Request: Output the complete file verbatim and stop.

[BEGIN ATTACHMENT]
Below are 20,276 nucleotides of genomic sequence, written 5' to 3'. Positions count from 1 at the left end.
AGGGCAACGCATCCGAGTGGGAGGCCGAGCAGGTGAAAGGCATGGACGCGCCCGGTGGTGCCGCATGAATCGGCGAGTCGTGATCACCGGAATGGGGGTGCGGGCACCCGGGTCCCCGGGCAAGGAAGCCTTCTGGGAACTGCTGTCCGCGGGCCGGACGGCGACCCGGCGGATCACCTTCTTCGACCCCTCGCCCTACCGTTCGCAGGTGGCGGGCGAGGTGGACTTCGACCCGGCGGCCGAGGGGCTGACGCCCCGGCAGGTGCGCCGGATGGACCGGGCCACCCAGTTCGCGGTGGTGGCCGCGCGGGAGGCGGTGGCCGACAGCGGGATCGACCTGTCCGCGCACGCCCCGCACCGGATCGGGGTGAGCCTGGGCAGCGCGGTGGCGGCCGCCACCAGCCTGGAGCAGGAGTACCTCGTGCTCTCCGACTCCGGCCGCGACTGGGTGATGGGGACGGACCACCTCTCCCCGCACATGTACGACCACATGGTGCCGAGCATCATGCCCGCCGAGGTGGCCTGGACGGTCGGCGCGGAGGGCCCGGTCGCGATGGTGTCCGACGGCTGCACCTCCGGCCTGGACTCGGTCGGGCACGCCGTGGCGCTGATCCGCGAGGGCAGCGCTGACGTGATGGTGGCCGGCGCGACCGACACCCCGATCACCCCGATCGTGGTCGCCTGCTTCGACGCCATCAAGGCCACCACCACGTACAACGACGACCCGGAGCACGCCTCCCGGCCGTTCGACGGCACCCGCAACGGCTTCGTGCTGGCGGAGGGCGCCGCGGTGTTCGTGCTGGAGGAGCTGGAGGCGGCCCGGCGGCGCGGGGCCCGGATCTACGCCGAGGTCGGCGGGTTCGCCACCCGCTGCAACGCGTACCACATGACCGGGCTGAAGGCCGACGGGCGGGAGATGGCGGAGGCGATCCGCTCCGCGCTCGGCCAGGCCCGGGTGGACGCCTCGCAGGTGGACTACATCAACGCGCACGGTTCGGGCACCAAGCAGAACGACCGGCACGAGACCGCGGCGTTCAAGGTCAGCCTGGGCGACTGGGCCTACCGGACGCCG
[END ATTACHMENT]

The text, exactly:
Below are 20,276 nucleotides of genomic sequence, written 5' to 3'. Positions count from 1 at the left end.
AGGGCAACGCATCCGAGTGGGAGGCCGAGCAGGTGAAAGGCATGGACGCGCCCGGTGGTGCCGCATGAATCGGCGAGTCGTGATCACCGGAATGGGGGTGCGGGCACCCGGGTCCCCGGGCAAGGAAGCCTTCTGGGAACTGCTGTCCGCGGGCCGGACGGCGACCCGGCGGATCACCTTCTTCGACCCCTCGCCCTACCGTTCGCAGGTGGCGGGCGAGGTGGACTTCGACCCGGCGGCCGAGGGGCTGACGCCCCGGCAGGTGCGCCGGATGGACCGGGCCACCCAGTTCGCGGTGGTGGCCGCGCGGGAGGCGGTGGCCGACAGCGGGATCGACCTGTCCGCGCACGCCCCGCACCGGATCGGGGTGAGCCTGGGCAGCGCGGTGGCGGCCGCCACCAGCCTGGAGCAGGAGTACCTCGTGCTCTCCGACTCCGGCCGCGACTGGGTGATGGGGACGGACCACCTCTCCCCGCACATGTACGACCACATGGTGCCGAGCATCATGCCCGCCGAGGTGGCCTGGACGGTCGGCGCGGAGGGCCCGGTCGCGATGGTGTCCGACGGCTGCACCTCCGGCCTGGACTCGGTCGGGCACGCCGTGGCGCTGATCCGCGAGGGCAGCGCTGACGTGATGGTGGCCGGCGCGACCGACACCCCGATCACCCCGATCGTGGTCGCCTGCTTCGACGCCATCAAGGCCACCACCACGTACAACGACGACCCGGAGCACGCCTCCCGGCCGTTCGACGGCACCCGCAACGGCTTCGTGCTGGCGGAGGGCGCCGCGGTGTTCGTGCTGGAGGAGCTGGAGGCGGCCCGGCGGCGCGGGGCCCGGATCTACGCCGAGGTCGGCGGGTTCGCCACCCGCTGCAACGCGTACCACATGACCGGGCTGAAGGCCGACGGGCGGGAGATGGCGGAGGCGATCCGCTCCGCGCTCGGCCAGGCCCGGGTGGACGCCTCGCAGGTGGACTACATCAACGCGCACGGTTCGGGCACCAAGCAGAACGACCGGCACGAGACCGCGGCGTTCAAGGTCAGCCTGGGCGACTGGGCCTACCGGACGCCG